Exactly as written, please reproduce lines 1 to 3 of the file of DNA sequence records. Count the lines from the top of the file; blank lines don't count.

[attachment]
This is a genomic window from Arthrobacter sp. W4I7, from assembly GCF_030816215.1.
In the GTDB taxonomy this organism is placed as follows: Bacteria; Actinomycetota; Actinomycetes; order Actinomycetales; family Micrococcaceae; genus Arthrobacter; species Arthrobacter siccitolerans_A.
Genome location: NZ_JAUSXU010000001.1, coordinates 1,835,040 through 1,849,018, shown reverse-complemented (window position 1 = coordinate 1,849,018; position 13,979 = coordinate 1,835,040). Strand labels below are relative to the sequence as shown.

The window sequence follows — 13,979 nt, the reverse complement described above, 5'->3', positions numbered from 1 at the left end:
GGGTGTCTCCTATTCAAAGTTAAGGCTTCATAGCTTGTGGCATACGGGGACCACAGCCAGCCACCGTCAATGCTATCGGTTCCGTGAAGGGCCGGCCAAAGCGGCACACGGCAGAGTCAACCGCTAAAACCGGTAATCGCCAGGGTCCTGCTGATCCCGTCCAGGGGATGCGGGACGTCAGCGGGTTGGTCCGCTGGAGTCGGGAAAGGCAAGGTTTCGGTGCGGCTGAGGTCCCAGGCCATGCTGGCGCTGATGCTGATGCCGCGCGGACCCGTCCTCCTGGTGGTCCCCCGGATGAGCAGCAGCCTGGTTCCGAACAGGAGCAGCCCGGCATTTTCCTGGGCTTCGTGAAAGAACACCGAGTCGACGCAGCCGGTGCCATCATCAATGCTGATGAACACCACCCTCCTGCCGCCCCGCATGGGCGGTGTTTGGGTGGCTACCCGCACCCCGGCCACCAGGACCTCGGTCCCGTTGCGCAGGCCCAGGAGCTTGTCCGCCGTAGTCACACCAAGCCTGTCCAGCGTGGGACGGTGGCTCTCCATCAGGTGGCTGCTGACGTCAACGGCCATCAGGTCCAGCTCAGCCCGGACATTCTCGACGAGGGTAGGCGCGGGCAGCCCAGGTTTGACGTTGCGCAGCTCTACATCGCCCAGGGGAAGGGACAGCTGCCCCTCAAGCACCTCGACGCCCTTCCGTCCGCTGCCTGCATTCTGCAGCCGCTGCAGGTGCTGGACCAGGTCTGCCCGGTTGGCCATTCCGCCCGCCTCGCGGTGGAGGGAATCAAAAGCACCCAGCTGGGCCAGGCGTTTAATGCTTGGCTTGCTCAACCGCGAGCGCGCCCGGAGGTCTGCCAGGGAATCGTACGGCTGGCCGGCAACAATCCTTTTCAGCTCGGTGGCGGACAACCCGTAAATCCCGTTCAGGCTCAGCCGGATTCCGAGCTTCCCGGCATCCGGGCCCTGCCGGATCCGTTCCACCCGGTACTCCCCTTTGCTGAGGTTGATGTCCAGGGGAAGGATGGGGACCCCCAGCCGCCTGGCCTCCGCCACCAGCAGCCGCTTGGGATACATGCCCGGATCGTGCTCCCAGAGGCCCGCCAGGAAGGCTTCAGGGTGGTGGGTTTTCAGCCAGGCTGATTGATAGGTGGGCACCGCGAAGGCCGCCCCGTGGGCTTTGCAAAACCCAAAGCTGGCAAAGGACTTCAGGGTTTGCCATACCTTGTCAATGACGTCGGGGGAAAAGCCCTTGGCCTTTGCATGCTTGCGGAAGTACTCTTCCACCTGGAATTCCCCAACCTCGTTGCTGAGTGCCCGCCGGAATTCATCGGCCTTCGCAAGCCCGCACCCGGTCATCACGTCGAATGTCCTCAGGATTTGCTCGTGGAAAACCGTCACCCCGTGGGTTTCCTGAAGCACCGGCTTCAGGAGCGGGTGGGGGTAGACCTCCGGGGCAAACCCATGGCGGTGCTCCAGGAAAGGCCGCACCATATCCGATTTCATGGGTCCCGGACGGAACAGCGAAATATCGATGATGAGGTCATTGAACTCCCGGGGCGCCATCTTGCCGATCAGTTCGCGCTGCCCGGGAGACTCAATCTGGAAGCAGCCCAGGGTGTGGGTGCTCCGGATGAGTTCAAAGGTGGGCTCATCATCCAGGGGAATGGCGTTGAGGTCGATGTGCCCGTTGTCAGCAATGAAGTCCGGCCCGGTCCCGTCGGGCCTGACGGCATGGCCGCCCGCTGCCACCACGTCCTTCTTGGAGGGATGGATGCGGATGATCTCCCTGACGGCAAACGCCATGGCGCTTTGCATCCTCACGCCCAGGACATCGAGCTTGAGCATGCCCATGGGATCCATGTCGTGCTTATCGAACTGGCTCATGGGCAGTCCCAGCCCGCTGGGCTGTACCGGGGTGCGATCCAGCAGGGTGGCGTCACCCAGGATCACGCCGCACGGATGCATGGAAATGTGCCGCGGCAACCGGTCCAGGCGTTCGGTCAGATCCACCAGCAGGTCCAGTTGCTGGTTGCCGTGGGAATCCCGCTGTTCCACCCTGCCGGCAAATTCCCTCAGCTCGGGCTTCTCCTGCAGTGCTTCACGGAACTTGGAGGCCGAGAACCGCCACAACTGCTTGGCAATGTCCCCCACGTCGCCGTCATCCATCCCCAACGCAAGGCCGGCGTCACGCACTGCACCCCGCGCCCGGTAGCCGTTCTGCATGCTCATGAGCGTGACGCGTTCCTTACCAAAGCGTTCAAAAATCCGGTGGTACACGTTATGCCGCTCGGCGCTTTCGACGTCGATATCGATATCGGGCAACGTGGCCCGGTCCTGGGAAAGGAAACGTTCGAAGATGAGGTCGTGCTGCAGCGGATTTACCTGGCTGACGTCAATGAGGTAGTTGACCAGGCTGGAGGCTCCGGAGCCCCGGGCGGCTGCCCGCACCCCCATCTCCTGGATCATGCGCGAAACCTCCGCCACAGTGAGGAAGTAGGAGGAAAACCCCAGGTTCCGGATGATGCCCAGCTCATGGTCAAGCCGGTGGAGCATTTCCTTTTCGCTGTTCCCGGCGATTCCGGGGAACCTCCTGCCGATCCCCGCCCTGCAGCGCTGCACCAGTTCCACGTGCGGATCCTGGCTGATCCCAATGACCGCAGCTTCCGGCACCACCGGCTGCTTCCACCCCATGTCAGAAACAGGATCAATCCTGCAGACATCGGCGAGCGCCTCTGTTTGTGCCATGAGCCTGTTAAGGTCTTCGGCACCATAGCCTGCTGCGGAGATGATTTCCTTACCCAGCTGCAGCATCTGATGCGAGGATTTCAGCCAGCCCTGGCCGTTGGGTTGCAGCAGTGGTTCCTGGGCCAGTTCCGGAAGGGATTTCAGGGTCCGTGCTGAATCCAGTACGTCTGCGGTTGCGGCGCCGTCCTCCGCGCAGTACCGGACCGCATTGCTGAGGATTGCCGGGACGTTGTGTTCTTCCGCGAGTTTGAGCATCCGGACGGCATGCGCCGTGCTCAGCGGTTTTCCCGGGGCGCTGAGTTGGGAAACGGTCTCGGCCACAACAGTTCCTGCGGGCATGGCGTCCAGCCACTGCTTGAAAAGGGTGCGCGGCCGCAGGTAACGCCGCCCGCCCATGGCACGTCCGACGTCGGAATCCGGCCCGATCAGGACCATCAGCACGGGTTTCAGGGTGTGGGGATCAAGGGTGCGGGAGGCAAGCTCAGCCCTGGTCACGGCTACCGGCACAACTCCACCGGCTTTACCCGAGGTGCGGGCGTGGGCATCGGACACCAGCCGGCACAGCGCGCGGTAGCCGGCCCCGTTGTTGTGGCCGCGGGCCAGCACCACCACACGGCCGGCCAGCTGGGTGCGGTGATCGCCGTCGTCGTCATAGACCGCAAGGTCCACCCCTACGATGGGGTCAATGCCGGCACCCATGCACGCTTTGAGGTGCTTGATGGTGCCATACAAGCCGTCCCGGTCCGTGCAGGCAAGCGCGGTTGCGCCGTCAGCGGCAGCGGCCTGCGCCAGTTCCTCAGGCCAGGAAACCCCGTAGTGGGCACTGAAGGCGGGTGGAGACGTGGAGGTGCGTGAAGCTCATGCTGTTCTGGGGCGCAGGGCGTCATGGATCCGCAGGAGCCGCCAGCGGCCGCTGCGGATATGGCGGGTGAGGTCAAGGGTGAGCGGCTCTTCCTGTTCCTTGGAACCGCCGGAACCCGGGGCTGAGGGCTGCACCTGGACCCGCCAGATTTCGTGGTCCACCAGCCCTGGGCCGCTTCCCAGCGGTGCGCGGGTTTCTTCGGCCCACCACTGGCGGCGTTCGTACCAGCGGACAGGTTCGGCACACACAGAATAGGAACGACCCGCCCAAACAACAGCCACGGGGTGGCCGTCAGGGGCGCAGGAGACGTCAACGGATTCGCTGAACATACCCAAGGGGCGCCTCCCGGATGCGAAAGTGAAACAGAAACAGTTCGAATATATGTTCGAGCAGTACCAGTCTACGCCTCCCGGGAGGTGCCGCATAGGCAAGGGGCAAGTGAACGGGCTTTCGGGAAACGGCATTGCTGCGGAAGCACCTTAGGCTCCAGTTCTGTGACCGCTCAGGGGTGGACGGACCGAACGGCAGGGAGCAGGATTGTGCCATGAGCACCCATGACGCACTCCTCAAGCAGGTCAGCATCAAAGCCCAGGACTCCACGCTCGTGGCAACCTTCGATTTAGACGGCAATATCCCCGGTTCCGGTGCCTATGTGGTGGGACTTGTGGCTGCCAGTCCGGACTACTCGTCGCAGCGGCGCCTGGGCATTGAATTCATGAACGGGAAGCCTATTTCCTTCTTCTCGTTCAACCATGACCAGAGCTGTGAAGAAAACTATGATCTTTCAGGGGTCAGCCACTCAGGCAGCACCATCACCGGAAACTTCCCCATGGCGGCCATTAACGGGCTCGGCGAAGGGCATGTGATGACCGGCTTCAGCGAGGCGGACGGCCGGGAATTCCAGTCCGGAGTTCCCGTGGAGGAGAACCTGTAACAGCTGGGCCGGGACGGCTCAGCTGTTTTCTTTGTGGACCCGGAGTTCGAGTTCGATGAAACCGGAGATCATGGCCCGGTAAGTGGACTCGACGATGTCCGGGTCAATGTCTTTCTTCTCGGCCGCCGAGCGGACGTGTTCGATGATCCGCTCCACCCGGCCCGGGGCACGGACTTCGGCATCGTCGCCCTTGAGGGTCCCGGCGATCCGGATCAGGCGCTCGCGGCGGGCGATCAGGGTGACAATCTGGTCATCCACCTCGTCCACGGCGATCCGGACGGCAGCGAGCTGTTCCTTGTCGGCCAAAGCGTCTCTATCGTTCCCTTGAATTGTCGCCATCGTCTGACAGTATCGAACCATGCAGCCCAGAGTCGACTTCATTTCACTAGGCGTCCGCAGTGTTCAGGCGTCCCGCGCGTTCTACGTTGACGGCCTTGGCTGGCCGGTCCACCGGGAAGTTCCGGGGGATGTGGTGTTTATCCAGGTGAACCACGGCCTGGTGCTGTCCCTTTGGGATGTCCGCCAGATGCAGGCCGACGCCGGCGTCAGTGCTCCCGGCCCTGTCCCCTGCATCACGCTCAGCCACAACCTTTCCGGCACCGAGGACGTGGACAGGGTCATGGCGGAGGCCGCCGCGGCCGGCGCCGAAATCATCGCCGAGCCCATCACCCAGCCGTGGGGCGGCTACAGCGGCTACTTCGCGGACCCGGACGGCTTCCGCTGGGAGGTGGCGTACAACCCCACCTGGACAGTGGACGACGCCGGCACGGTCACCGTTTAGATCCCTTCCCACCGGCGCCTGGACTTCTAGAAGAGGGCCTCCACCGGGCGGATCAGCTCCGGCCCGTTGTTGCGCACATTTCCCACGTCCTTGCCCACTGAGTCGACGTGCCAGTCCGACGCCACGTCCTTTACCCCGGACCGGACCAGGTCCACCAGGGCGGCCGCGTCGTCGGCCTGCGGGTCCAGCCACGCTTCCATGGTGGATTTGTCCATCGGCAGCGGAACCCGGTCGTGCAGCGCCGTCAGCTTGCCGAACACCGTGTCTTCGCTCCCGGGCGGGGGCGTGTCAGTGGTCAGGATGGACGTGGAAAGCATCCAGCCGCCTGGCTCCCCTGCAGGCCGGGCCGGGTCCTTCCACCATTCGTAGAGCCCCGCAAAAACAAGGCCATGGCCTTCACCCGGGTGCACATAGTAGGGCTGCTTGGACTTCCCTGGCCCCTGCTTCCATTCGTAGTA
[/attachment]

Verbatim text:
This is a genomic window from Arthrobacter sp. W4I7, from assembly GCF_030816215.1.
In the GTDB taxonomy this organism is placed as follows: Bacteria; Actinomycetota; Actinomycetes; order Actinomycetales; family Micrococcaceae; genus Arthrobacter; species Arthrobacter siccitolerans_A.
Genome location: NZ_JAUSXU010000001.1, coordinates 1,835,040 through 1,849,018, shown reverse-complemented (window position 1 = coordinate 1,849,018; position 13,979 = coordinate 1,835,040). Strand labels below are relative to the sequence as shown.